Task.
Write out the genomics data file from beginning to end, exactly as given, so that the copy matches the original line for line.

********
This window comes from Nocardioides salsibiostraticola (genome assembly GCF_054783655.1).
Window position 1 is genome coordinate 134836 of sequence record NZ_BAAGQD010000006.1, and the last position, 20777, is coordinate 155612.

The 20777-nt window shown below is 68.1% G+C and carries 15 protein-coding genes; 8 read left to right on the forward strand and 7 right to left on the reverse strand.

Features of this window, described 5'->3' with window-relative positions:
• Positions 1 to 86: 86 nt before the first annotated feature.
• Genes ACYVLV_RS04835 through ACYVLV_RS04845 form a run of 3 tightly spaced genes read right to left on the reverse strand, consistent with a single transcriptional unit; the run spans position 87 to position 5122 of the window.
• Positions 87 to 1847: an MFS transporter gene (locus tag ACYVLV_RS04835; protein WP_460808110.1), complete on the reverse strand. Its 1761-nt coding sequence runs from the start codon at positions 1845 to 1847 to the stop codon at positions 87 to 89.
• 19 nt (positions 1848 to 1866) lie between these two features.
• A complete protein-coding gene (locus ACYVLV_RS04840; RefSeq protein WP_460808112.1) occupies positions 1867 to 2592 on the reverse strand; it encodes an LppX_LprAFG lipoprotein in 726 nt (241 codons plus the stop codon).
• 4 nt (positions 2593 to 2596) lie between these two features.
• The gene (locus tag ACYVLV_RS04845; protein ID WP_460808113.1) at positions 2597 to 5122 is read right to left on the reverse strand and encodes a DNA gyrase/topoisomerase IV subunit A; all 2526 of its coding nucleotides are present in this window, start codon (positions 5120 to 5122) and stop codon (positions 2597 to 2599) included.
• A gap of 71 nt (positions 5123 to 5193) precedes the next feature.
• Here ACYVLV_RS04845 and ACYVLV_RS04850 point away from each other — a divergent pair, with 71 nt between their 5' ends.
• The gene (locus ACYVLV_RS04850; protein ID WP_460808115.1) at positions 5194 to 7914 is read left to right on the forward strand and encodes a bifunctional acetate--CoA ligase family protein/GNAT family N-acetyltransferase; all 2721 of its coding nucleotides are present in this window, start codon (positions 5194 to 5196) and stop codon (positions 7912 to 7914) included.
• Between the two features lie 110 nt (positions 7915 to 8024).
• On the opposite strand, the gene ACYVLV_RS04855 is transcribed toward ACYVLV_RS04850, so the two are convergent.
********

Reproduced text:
This window comes from Nocardioides salsibiostraticola (genome assembly GCF_054783655.1).
Window position 1 is genome coordinate 134836 of sequence record NZ_BAAGQD010000006.1, and the last position, 20777, is coordinate 155612.

The 20777-nt window shown below is 68.1% G+C and carries 15 protein-coding genes; 8 read left to right on the forward strand and 7 right to left on the reverse strand.

Features of this window, described 5'->3' with window-relative positions:
• Positions 1 to 86: 86 nt before the first annotated feature.
• Genes ACYVLV_RS04835 through ACYVLV_RS04845 form a run of 3 tightly spaced genes read right to left on the reverse strand, consistent with a single transcriptional unit; the run spans position 87 to position 5122 of the window.
• Positions 87 to 1847: an MFS transporter gene (locus tag ACYVLV_RS04835; protein WP_460808110.1), complete on the reverse strand. Its 1761-nt coding sequence runs from the start codon at positions 1845 to 1847 to the stop codon at positions 87 to 89.
• 19 nt (positions 1848 to 1866) lie between these two features.
• A complete protein-coding gene (locus ACYVLV_RS04840; RefSeq protein WP_460808112.1) occupies positions 1867 to 2592 on the reverse strand; it encodes an LppX_LprAFG lipoprotein in 726 nt (241 codons plus the stop codon).
• 4 nt (positions 2593 to 2596) lie between these two features.
• The gene (locus tag ACYVLV_RS04845; protein ID WP_460808113.1) at positions 2597 to 5122 is read right to left on the reverse strand and encodes a DNA gyrase/topoisomerase IV subunit A; all 2526 of its coding nucleotides are present in this window, start codon (positions 5120 to 5122) and stop codon (positions 2597 to 2599) included.
• A gap of 71 nt (positions 5123 to 5193) precedes the next feature.
• Here ACYVLV_RS04845 and ACYVLV_RS04850 point away from each other — a divergent pair, with 71 nt between their 5' ends.
• The gene (locus ACYVLV_RS04850; protein ID WP_460808115.1) at positions 5194 to 7914 is read left to right on the forward strand and encodes a bifunctional acetate--CoA ligase family protein/GNAT family N-acetyltransferase; all 2721 of its coding nucleotides are present in this window, start codon (positions 5194 to 5196) and stop codon (positions 7912 to 7914) included.
• Between the two features lie 110 nt (positions 7915 to 8024).
• On the opposite strand, the gene ACYVLV_RS04855 is transcribed toward ACYVLV_RS04850, so the two are convergent.